One of the largest car-donation services working with public broadcasters just got bigger.
San Diego–based Charitable Adult Rides and Services acquired July 1 the Center for Car Donations, whose founder broke away from CARS to start CCD 12 years ago. CCD works with about 60 public broadcasters, growing CARS’ clientele to nearly 300.
“I think it’s a perfect ending, a full circle for me and my company to go back home,” said Jacquie Elliott, who is retiring as president of CCD in Bend, Ore., and will work with CARS as a consultant.
CCD was attractive to CARS because the organizations are similar, said CARS CEO Howard Pearl. Both place a high value on customer service and offer a percentage of vehicle sales to their nonprofit partners rather than flat fees. “So in order for us to get a decent return, we have to ensure the broadcaster gets a decent return,” Pearl said.
CCD’s customers will benefit from being part of a larger organization with more resources, Pearl said. CARS has two full-time employees focused on resolving issues with vehicle donations such as tickets, tows and titles. It also has a seven-person marketing department. In addition, clients will have access to DonorSearch, which provides philanthropic screenings of vehicle donors.
Plummeting scrap-metal prices are making it more difficult to realize profits from selling old cars, Elliott said. As a larger organization, CARS may be able to negotiate better rates than CCD could, she said.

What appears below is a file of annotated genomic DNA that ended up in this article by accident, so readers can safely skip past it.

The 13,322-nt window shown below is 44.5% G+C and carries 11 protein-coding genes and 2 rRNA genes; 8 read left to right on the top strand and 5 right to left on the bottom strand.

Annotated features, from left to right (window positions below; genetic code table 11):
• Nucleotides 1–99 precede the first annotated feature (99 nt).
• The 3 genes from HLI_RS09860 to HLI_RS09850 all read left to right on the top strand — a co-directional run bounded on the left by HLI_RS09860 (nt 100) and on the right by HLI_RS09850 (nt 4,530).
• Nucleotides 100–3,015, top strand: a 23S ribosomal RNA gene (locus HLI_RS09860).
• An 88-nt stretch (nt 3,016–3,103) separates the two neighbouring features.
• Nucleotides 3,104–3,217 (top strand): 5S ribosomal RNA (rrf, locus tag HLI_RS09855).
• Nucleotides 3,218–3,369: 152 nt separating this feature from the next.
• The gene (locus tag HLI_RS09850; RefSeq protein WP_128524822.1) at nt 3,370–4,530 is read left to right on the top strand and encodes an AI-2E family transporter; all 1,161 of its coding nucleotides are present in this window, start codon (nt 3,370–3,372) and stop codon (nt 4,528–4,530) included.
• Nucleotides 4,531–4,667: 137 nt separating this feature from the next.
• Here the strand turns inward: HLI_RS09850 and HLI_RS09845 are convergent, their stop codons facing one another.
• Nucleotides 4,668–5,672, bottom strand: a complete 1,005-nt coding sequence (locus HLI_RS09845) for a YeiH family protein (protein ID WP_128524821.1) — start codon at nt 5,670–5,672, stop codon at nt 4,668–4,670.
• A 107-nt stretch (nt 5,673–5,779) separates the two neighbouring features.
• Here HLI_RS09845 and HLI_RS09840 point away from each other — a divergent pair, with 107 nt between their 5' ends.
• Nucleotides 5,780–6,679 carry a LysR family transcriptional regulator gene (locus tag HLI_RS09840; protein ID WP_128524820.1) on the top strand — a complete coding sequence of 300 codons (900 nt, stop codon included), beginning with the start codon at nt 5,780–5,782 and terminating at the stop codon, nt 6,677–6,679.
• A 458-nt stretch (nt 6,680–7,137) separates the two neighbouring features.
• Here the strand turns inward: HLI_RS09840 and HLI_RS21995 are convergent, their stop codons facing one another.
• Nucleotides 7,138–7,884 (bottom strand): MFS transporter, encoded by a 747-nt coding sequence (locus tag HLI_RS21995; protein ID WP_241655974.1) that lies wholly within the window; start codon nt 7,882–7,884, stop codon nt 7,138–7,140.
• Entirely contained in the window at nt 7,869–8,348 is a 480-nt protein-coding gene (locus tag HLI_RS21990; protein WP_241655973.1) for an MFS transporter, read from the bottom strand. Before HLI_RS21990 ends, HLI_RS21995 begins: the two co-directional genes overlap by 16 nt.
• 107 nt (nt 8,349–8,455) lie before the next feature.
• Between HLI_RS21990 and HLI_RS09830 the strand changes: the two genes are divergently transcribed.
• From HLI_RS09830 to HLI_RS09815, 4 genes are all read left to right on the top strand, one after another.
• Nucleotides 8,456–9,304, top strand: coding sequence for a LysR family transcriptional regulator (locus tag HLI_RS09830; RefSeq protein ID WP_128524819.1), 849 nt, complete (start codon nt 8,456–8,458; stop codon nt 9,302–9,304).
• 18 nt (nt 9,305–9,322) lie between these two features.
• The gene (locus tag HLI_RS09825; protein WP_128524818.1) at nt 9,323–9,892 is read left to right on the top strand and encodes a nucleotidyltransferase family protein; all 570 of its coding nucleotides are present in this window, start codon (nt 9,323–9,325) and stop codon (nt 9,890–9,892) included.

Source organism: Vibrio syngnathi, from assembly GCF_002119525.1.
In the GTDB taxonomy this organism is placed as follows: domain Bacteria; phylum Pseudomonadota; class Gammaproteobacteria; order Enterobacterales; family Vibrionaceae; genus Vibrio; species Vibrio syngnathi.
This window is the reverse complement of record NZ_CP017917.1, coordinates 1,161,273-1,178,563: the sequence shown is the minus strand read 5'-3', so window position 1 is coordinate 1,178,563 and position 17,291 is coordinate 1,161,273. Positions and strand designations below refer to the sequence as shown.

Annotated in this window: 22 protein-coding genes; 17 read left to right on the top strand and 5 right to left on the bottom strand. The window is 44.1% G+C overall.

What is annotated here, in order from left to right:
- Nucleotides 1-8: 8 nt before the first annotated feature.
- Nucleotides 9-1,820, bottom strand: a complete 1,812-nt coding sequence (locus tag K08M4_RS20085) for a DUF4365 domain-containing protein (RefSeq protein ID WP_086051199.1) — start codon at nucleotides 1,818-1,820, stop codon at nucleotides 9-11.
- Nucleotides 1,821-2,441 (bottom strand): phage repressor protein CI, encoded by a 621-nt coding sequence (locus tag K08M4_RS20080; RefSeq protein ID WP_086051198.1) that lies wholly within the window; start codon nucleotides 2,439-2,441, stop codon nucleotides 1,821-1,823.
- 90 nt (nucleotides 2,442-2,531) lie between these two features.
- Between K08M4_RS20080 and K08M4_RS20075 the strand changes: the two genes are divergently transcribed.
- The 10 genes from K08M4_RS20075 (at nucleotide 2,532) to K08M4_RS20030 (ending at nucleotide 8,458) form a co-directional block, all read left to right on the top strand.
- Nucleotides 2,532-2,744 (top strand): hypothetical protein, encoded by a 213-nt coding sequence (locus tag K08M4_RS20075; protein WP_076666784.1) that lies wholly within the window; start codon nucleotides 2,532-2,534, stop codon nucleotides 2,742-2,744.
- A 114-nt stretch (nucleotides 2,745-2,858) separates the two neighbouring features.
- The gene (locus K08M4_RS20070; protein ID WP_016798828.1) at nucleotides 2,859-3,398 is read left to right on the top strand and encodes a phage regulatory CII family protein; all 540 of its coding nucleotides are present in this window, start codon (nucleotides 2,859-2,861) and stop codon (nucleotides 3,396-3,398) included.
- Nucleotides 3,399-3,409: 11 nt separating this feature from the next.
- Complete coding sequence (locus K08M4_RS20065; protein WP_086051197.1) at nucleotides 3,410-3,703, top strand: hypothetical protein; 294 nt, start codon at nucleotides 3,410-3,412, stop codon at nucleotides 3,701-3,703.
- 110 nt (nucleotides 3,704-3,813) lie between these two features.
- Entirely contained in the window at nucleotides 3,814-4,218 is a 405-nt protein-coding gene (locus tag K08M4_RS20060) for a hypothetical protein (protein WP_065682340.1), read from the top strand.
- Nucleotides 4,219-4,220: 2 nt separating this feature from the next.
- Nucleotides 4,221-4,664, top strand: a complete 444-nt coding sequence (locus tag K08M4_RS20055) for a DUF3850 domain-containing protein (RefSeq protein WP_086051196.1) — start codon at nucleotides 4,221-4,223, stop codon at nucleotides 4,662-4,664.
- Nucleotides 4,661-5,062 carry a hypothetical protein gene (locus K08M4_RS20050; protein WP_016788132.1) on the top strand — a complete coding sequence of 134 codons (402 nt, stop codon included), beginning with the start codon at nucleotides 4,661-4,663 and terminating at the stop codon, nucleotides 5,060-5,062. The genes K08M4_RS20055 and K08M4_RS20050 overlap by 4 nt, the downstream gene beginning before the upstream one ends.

The nonprofit CARS earned $4.2 million in revenue in 2015, according to IRS filings. CARS declined to disclose how much it paid for CCD, for which Elliott was sole proprietor.
Vehicle donations across the country are on average about 1.7 percent of a station’s membership revenue, according to the Contributor Development Partnership, a fundraising cooperative based at WGBH in Boston. They make up about $5.6 million in membership revenue for public TV stations and roughly $10.2 million for public radio and TV stations, according to CDP, which also assists more than 50 public broadcasters with vehicle donations.
Elliott described her clients as small to midsize stations that work closely with donors. CARS’ clientele includes larger stations such as KQED in San Francisco and WETA and WAMU in Washington, D.C. The company facilitates about 100,000 vehicle donations a year, Pearl said.
Elliott’s operations manager is transitioning to CARS, while other employees are moving to other organizations or retiring, Elliott said.
Mary Oishi, development director of KUNM-FM in Albuquerque, N.M., said she was sad to see CCD fold. “We had several years of great service,” Oishi said. But she added that she’s pleased with CARS so far, as well as proceeds the station has received from vehicle donations since the transition.
“The fact that Center for Car Donations had fewer clients meant that they could be very attentive to our needs,” Oishi said. “We’re hoping that everything goes well.”